PIC BY TDWSPORT.COM
He's young, he's good looking, he's charming, presents himself well in the media, has a formidable ability to deliver one liners - AND - he's a cycling superstar. To a Belgian you can't get much higher in the sporting pantheon, writes Susanne Horsdal.
Subsequently, Tom Boonen has been named everything from 'king' to 'emperor' to 'God' following his fantastic double in the Tour of Flanders and Paris-Roubaix, and if he showed up in a sari tomorrow it would probably just be considered a strong fashion statement from a gutsy young man.
For the past week the media attention on the 24 year old has been extensive to say the least. Practically every stone in his life has been turned and everyone even remotely acquainted to him has been interviewed. Yet he's managed to keep both feet on the ground, dismissing his stardom as media-hype.
"I'm not God, I'm not the new Eddy Merckx, I'm not the new Museeuw. Please, just let me be myself," as he put it in a press conference on Tuesday in which he also found the hysteria surrounding him a bit ridiculous. Asked if it bothered him he answered: "Nobody deserves four pages about themselves in a paper. Haven't you guys got something better to do?"
But like it or not, in Belgium the youngster from the town of Balen, about 40 kilometres outside Antwerp, is a hero, and on Wednesday his local fans finally got a chance to meet him at the Scheldeprijs raced in and around Antwerp - or rather, to get a glimpse of him. When you've reached Boonen's popularity level you need protection, and at the Scheldeprijs start the whole Quick Step team - bus, team cars and riders included - was sealed off by barriers in Lance Armstrong style.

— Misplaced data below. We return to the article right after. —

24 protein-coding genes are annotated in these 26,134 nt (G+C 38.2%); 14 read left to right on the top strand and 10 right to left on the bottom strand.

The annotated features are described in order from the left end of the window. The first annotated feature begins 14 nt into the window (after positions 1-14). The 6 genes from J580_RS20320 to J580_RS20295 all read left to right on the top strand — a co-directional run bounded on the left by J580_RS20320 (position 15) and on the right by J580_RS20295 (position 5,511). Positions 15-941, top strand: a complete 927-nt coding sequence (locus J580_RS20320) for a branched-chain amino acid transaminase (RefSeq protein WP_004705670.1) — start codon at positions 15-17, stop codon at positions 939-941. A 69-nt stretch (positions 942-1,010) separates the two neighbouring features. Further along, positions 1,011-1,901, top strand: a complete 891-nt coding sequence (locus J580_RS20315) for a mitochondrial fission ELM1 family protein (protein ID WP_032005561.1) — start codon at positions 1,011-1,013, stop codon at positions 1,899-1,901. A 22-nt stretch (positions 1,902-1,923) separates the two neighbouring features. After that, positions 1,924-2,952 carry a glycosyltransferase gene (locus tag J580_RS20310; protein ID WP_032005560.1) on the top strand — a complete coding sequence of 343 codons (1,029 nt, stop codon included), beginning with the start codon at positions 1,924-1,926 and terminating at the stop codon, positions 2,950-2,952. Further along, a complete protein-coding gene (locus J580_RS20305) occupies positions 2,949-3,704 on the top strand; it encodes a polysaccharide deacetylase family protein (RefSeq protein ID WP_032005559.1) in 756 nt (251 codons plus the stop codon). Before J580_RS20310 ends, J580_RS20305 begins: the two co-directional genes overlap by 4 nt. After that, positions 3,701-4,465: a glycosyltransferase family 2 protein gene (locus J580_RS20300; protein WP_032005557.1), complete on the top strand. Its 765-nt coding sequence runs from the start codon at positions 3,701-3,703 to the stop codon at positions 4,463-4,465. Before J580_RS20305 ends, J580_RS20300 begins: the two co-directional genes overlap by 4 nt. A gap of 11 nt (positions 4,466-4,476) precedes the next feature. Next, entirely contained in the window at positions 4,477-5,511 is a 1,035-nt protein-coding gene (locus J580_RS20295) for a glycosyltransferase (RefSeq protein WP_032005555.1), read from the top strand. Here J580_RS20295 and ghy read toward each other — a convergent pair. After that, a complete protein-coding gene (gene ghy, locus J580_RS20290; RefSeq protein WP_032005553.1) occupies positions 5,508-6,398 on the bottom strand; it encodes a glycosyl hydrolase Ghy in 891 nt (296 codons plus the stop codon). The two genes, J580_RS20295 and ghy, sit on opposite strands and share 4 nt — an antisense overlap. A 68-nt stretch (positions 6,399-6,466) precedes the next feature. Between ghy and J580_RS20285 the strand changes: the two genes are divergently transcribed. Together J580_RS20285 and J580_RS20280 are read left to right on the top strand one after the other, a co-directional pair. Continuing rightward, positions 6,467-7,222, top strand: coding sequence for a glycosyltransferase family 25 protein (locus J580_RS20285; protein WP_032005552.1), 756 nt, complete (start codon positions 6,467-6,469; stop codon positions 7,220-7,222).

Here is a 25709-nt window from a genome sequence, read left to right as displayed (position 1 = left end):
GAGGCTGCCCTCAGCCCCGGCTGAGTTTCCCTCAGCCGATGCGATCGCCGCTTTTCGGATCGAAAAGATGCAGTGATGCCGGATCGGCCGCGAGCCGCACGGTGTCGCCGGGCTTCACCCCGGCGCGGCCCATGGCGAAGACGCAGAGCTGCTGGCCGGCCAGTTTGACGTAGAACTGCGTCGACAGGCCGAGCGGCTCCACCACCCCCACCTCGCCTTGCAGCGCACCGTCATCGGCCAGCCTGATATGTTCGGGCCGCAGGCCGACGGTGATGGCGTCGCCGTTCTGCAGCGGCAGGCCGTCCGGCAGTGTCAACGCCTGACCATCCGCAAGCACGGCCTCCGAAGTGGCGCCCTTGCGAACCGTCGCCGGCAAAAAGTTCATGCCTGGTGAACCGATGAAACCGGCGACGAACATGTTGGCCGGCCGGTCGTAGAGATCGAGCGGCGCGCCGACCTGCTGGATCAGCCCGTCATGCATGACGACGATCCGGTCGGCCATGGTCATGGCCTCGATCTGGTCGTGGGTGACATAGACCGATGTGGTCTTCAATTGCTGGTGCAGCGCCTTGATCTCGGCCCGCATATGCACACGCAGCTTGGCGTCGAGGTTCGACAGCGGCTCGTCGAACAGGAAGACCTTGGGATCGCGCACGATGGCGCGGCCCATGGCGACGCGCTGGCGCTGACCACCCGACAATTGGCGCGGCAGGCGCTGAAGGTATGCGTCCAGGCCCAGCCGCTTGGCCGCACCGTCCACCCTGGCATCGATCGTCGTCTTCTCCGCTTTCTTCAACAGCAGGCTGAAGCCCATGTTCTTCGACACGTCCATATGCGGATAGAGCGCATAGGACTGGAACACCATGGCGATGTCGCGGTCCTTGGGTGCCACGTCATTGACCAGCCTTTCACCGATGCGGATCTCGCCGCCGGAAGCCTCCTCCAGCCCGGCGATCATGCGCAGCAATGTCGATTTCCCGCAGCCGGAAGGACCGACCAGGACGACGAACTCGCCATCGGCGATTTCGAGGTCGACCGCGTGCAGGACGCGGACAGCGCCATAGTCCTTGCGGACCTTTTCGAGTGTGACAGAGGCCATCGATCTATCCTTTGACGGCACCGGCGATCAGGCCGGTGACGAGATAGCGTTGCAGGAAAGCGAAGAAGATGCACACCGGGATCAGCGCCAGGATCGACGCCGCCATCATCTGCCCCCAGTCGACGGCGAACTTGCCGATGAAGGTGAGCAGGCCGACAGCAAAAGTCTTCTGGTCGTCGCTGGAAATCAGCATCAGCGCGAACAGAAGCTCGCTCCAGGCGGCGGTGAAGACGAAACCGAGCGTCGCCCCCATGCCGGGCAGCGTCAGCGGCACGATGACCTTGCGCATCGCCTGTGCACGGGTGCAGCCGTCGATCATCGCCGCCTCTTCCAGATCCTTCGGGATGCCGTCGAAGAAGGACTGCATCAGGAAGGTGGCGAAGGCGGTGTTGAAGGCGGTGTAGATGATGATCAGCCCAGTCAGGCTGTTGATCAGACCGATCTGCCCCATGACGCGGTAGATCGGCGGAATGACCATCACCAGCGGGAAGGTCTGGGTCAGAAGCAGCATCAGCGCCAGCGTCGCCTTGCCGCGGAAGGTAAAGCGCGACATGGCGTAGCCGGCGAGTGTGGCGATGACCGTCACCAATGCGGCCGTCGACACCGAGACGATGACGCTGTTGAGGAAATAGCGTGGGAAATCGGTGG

Just a year ago, it was his Boonen's 'teacher', Johan Museeuw, then about to ride the last race of his career, who everyone was waiting for in Antwerp's Grote Markt. This year, hardly anyone bothered to ask for Museeuw's autograph despite him being around the team. All eyes were on Tom Boonen.
At the finish in the Antwerp surburb of Schoten, the picture was the same as at the start: Boonen on T-shirts, Boonen on banners, Boonen on posters. When the winner Thorwald Veneberg crossed the finish line he received polite applause, when Boonen crossed in fourth place it was accompanied by a roar from thousands of fans who had endured the rain and the cool winds for hours.
As usual, the Quick Step star was immediately swamped by the media, but this time they only got a few words: "After 50 kilometres I felt Paris-Roubaix in the legs. My whole body began to ache," admitted Boonen, who had finally run out of steam. Superstar or not, it's a fact that you don't become the David Beckham of Belgium without working for it.
For Boonen it's finally time for a break -not just from racing, but also from the centre of attention in this cycling-crazy country.